A look back at President George H. W. Bush’s legacy

Courtesy of Wikimedia Commons

Courtesy of Wikimedia Commons

Talon Delaney

George H. W. Bush, America’s 41st president and the father of an American political dynasty, died at age 94 on Friday night.

Born in 1924, he was the seventh and final president to serve in World War II. He was a naval aviator during the war and survived his aircraft being shot down over the Pacific Ocean.

Bush was preceded in death by his wife of 73 years, Barbara Bush, earlier this year. He is survived by their children: Jeb, Neil, Marvin, Doro and George Bush Jr.

Public service before presidency

Before ascending to the presidency in 1989, Bush had more than 20 years of experience in public service. He served as a U.S. Representative for Texas from 1967 to 1971. Afterwards, then-President Richard Nixon appointed him as an ambassador to the United Nations.

Bush served as an ambassador for two years before becoming chairman of the Republican National Committee in 1973. Though he’d been an avid supporter of Nixon, Bush eventually penned a letter to the president asking him to stand down.

His political career stretched on. Bush served on a political envoy to China and as the Director of Central Intelligence before Ronald Reagan selected him as a running mate for the 1980 presidential election. Reagan was elected in 1981, and Bush served as vice president for two terms.

Bush was a well-known politician by the time he was elected president in 1989.

The Gulf War and the invasion of Panama

Bush famously presided over the invasion of Panama in his first year of presidency. He deployed thousands of U.S. troops to execute an arrest warrant for war criminal, dictator and former CIA ally Manuel Noriega.

Noriega was tried for his crimes in Florida. According to the U.N., around 500 Panamanian civilians died in the invasion, but the U.S. never formally conducted its own investigation. After standing trial as a prisoner of war, Noriega was sentenced to 40 years in prison, which was eventually lessened to 17.

After Noriega’s incarceration, another former CIA ally was causing trouble. This time it was Saddam Hussein in the Middle East. Hussein, then the leader of Iraq, invaded the oil-rich and neighboring country of Iraq.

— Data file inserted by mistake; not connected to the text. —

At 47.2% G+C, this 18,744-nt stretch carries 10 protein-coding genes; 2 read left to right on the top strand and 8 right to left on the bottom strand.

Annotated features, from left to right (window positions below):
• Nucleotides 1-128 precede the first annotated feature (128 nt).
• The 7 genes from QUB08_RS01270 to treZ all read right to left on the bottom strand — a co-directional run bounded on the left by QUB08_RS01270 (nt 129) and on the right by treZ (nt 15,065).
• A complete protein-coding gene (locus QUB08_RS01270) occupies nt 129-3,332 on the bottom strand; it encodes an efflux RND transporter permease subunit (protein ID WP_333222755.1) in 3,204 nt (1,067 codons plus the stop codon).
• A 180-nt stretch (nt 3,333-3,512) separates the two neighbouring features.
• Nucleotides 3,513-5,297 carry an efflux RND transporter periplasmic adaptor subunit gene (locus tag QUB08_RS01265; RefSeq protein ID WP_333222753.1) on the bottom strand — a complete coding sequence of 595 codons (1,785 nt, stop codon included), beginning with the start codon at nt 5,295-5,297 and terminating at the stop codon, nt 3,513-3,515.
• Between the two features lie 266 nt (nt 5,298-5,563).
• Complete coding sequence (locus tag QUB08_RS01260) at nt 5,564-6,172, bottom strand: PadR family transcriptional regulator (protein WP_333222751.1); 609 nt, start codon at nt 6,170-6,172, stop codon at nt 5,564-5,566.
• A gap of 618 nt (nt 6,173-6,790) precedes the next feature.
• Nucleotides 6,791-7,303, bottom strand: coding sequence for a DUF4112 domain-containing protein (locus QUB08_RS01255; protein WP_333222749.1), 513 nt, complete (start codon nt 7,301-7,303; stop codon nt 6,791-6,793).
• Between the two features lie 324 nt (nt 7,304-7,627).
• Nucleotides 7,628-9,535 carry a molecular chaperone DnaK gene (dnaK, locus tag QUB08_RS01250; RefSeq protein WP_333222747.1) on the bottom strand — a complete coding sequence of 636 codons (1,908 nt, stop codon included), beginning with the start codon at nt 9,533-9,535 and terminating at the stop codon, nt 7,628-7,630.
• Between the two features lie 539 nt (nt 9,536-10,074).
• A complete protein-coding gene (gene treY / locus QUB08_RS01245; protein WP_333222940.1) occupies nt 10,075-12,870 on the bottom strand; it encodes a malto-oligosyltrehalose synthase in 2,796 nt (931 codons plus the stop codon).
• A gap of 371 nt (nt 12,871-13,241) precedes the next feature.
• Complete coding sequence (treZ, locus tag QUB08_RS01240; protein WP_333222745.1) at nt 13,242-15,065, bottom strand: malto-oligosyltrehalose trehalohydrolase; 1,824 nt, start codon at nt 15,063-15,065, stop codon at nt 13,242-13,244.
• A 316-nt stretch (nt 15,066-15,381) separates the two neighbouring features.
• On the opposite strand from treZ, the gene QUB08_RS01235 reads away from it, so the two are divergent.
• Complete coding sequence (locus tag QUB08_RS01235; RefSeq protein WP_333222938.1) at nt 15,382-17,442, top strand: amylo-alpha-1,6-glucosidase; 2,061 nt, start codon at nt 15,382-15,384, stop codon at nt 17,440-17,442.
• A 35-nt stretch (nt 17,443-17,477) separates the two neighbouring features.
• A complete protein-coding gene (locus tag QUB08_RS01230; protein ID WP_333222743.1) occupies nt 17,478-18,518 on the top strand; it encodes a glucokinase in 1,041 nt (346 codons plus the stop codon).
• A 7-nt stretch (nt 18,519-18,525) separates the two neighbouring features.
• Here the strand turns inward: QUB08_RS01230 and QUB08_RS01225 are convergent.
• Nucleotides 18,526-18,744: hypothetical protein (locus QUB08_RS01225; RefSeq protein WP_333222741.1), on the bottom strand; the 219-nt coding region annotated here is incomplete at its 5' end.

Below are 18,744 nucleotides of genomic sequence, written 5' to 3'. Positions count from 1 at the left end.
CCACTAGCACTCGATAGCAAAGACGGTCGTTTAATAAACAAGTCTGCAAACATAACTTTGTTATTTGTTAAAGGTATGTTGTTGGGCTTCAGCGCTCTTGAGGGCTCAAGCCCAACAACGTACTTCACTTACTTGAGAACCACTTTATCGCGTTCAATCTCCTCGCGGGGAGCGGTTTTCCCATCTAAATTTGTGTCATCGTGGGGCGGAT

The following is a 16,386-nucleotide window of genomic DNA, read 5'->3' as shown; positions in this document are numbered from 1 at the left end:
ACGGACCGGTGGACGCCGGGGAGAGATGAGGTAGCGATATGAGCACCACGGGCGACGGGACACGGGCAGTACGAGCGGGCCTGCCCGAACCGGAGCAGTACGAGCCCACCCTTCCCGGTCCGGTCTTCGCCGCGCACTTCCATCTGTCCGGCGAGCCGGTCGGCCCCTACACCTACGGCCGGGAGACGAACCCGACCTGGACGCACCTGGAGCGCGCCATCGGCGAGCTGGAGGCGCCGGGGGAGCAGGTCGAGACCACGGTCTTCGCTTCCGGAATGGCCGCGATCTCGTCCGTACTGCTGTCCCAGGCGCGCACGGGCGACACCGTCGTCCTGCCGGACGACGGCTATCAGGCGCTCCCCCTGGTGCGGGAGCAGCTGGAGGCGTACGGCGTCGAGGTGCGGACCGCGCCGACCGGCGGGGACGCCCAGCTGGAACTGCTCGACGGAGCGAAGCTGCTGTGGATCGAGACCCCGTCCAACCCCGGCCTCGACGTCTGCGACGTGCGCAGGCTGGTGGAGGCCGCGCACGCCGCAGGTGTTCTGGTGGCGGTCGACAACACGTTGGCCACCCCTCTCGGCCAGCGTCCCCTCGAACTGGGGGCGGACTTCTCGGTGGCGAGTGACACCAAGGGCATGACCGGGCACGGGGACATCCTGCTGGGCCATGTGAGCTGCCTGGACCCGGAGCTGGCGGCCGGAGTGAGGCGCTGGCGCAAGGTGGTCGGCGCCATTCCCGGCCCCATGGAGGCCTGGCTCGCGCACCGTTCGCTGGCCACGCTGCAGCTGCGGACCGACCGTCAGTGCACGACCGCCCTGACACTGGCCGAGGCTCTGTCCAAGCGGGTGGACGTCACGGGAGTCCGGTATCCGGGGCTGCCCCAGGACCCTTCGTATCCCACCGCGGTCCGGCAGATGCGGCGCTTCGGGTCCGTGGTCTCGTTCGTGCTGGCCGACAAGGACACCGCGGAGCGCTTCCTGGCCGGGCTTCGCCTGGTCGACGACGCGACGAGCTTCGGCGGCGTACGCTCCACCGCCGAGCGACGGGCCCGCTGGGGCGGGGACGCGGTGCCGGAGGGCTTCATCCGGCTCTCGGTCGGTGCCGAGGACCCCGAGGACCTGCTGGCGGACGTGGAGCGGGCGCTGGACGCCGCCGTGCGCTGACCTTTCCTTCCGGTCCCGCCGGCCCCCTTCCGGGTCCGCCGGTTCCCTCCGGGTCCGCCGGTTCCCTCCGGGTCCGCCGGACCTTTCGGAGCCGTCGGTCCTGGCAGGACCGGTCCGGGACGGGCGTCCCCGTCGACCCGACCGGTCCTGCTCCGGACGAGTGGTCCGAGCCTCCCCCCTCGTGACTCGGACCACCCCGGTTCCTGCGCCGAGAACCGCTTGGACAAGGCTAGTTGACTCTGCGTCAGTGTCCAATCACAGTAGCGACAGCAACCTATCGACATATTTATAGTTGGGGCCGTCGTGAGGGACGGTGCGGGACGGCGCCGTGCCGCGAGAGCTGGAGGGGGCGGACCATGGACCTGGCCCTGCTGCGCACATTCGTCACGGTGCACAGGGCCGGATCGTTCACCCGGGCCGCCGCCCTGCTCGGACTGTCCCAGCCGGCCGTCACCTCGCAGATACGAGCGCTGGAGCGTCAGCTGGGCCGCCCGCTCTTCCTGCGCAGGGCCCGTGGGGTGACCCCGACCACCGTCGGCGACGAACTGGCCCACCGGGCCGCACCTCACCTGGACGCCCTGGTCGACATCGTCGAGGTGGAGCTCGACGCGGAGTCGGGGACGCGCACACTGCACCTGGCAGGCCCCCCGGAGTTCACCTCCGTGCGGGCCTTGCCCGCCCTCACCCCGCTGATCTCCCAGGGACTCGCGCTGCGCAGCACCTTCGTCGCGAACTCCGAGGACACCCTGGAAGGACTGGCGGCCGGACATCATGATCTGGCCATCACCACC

In response, Bush increased U.S. troop presence in the region by the thousands. The U.S. bombed Baghdad and launched a land invasion of Iraq, eventually resulting in the Hussein’s surrender.

It wasn’t just the U.S. that got involved. Bush assembled a coalition of more than 30 countries to bring an end to the Iraqi invasion of Kuwait. The conflict is known as the Gulf War, or Operation Desert Shield.

Along came Bill Clinton

Bush lost his second election race to then-Senator Bill Clinton. It has been said that Bush’s downfall came along his first campaign trail in 1988 when he famously said, “Read my lips: No new taxes.” This promise came back to haunt him.

“That was the end of him, in some ways,” said Jacob Minock, president of Iowa State College Republicans and junior in mechanical engineering. “When you promise no new taxes, and then it happens, you have to own up to it.”

Iowa State College Republicans issued a statement on Twitter honoring Bush’s legacy.

“You might not agree with his policies, but you can’t deny he was trying to do the best for his country,” Minock said.

Taylor Blair, president of Iowa State College Democrats and junior in industrial design, offered the Daily a statement in the former president’s passing.

“We lost a great public servant yesterday and my thoughts are with his family,” Blair said.

Being remembered

Countless people took to Twitter and other social media outlets to voice their dismay at Bush’s death. This included Clinton, his one time political adversary. Years after the 1992 election, Clinton and Bush became good friends. They even volunteered side-by-side in the wake of a devastating tsunami in South-East Asia, and again in the aftermath of Hurricane Katrina.

Some say that the seed for this friendship was planted the day Clinton stepped into the Oval Office and found a letter from Bush. It wished Clinton luck in his upcoming presidential term.

“It’s a refreshing story,” Minock said. “It reminds me of a different time in politics, where, instead of attacking people, we actually talked about ideas.”

Clinton issued an official statement in the wake of his friend and former adversary’s death.

“Few Americans have been—or will ever be—able to match President Bush’s record of service to the United States and the joy he took every day from it,” the statement read.